Interview with Lawrence Lessig
This interview was originally intended for a different publication; I only discovered recently that it hadn't run. Lessig and I spoke in late January, while the fate of the Research Works Act was still unknown (it's since been killed.
"This will be the grossest money election we've seen since Nixon," says the law professor Lawrence Lessig, looking ahead to the US Presidential election in November. "As John McCain said, this kind of spending level is certain to inspire a kind of scandal. What's needed is scandals."
It's not that Lessig wants electoral disaster; it's that scandals are what he thinks it might take to wake Americans up to the co-option of the country's political system. The key is the vast, escalating sums of money politicians need to stay in the game. In his latest book, Republic, Lost, Lessig charts this: in 1982 aggregate campaign spending for all House and Senate candidates was $343 million; in 2008 it was $1.8 billion. Another big bump upward is expected this year: the McCain quote he references was in response to the 2010 Supreme Court decision in Citizens United legalising Super-PACs. These can raise unlimited campaign funds as long as they have no official contact with the candidates. But as Lessig details in Republic, Lost, money-hungry politicians don't need things spelled out.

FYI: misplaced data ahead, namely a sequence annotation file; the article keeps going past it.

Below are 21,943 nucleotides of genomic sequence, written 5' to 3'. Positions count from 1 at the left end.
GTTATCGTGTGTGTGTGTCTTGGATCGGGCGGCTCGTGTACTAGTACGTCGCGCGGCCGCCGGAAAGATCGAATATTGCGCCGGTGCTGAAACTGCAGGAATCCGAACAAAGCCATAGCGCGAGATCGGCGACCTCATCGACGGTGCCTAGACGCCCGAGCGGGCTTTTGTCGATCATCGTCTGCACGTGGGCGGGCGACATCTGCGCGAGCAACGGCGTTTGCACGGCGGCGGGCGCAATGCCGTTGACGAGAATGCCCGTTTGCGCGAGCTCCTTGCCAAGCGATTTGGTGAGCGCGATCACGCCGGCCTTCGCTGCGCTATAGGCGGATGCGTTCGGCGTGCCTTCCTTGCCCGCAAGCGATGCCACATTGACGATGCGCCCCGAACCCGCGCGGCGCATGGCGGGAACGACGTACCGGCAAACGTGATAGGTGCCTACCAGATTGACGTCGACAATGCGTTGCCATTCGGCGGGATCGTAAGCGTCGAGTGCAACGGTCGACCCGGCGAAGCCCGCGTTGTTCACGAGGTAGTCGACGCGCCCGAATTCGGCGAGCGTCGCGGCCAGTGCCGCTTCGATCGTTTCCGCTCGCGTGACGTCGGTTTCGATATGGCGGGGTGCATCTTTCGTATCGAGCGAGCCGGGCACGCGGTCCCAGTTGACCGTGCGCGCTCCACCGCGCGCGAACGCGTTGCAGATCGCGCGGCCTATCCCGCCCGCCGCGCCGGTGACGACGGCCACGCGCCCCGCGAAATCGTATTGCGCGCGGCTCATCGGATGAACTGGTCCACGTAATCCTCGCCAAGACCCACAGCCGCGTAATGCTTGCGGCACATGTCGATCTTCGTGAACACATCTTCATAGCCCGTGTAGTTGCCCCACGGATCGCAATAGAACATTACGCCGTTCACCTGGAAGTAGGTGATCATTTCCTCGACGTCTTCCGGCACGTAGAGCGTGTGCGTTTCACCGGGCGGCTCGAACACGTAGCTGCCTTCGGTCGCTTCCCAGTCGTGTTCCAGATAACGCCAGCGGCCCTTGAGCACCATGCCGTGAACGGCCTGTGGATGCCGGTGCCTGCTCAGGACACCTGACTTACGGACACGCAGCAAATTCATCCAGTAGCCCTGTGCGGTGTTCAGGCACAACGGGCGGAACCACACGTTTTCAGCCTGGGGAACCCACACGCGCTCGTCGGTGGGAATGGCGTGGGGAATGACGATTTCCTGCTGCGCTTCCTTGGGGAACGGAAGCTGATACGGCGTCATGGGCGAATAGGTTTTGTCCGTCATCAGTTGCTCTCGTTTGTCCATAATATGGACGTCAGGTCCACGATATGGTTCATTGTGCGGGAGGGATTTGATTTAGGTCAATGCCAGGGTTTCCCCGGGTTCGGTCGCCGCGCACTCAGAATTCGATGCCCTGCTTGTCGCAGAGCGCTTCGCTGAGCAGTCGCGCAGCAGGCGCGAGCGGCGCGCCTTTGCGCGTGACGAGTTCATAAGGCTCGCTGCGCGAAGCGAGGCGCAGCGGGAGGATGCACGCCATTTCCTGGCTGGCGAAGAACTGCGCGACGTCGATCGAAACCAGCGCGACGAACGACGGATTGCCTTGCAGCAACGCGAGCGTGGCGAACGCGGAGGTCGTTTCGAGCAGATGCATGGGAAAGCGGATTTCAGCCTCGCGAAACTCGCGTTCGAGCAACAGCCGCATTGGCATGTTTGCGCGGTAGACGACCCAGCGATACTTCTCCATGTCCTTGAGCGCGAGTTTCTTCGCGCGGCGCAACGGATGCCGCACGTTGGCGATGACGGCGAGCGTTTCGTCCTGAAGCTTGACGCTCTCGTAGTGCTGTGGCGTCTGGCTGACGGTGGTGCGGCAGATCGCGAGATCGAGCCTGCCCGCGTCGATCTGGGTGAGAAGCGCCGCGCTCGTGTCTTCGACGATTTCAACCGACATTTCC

Anyone campaigning against the seemingly endless stream of anti-open Internet, pro-copyright-tightening policies and legislation in the US, EU, and UK - think the recent protests against the US's Stop Internet Piracy (SOPA) and Protect Intellectual Property (PIPA) Acts and the controversy over the Digital Economy Act and the just-signed Anti-Counterfeiting Trade Agreement (ACTA) treaty - has experienced the blinkered conviction among many politicians that there is only one point of view on these issues. Years of trying to teach them otherwise helped convince Lessig that it was vital to get at the root cause, at least in the US: the constant, relentless need to raise escalating sums of money to fund their election campaigns.
"The anti-open access bill is such a great example of the money story," he says, referring to the Research Works Act (H.R. 3699), which would bar government agencies from mandating that the results of publicly funded research be made accessible to the public. The target is the National Institutes of Health, which adopted such a policy in 2008; the backers are journal publishers.
"It was introduced by a Democrat from New York and a Republican from California and the single most important thing explaining what they're doing is the money. Forty percent of the contributions that Elsevier and its senior executives have made have gone to this one Democrat." There is also, he adds, "a lot to be done to document the way money is blocking community broadband projects".